The U.S. is losing its long standing position as the world’s corn export provider. In the above graph, the shrinking blue area represents the shrinking U.S. global corn exports. Twelve years ago, Argentina was the only other major corn exporter, but now Brazil, the Ukraine, and India have joined the race. Higher global corn prices have encouraged production around the world.
The corn ethanol mandate which creates demand for forty percent of the U.S. corn crop makes our corn less competitive on the global market because increased domestic demand drives up the price here in the U.S. Add in the drought condition last year, and this becomes even more pronounced.
The graph up top includes the U.S., whereas the next one only includes our competitors.
This graph shows export share excluding the U.S.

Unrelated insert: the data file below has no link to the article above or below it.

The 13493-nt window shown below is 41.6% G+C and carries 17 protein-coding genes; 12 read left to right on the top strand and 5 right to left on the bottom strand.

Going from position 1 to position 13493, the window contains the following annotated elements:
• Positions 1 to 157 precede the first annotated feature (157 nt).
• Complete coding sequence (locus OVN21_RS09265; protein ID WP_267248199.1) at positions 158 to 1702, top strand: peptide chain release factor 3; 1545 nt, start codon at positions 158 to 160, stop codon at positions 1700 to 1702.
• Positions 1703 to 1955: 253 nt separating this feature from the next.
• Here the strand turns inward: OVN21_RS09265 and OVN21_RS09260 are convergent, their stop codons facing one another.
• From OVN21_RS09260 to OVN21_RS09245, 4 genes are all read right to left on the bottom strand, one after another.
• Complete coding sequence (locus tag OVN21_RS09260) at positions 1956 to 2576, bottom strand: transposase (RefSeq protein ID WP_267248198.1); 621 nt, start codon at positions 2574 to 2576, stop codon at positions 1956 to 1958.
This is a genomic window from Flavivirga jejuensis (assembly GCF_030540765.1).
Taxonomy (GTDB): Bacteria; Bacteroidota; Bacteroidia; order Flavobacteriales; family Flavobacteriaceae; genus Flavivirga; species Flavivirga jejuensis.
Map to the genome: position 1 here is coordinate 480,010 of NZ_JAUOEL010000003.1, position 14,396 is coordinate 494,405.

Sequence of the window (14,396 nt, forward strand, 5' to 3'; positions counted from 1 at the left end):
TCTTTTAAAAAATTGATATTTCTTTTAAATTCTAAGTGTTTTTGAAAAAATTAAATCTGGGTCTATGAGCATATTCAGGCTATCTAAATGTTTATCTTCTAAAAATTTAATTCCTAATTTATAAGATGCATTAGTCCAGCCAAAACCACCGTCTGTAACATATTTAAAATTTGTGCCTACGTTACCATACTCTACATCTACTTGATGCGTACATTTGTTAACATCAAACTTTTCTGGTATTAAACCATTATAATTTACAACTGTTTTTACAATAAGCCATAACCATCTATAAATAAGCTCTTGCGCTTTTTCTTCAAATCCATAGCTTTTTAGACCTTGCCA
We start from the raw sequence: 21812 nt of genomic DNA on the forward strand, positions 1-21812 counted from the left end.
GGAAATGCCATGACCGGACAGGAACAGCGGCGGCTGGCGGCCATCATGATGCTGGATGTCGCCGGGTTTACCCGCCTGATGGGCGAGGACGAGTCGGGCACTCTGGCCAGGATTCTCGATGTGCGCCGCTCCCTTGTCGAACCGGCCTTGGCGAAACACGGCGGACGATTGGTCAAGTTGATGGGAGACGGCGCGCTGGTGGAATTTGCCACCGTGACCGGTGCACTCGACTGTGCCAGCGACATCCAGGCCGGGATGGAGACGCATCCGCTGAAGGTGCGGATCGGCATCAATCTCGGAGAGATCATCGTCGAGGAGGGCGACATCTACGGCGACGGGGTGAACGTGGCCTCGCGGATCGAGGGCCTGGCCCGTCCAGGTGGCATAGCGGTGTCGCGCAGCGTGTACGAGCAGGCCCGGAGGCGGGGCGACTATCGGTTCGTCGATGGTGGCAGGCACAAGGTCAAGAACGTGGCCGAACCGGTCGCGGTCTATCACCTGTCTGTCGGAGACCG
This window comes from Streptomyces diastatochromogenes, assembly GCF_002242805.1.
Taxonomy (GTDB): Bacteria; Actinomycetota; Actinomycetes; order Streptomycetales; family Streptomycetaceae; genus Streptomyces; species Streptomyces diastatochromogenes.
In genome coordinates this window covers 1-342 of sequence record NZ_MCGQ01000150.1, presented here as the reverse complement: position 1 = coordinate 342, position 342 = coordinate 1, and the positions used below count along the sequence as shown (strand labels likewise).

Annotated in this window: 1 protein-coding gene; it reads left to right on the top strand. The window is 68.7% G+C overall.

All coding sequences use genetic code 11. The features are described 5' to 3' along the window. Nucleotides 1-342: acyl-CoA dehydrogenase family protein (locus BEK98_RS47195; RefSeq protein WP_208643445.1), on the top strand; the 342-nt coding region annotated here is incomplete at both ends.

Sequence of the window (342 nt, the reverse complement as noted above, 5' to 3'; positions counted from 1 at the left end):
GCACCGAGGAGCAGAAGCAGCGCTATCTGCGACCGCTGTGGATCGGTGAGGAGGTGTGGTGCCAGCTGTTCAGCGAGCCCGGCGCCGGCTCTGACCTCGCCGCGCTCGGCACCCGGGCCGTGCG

From this visual, we see even more clearly how BRIC nations have stepped in to gain corn export market share as we’ve dropped lower. The mid-2000′s, when our ethanol mandate started to significantly increase demand for corn, coincides with the time that other nations were able to really increase their export market share.
Of course the U.S. dollar’s value matters in trade, too. In the race to the bottom, some analysts are expecting it to devalue further this coming year which would help our Ag exports overall.
Global corn stocks are fairly stable, but ending stocks are very low here in the U.S., as shown below. Some U.S. corn consumers met demand by importing corn last year.
Many meteorologists are anticipating a dry season again in the Midwest in 2013. Soil moisture levels are very low and snowfall this winter has not significantly added to soil moisture in most regions.
For consumers, this scarce and higher priced corn simply means that “beef is the new lobster” and you had to pay thirteen percent more for the chicken wings you served at this year’s Super Bowl party as compared to last year.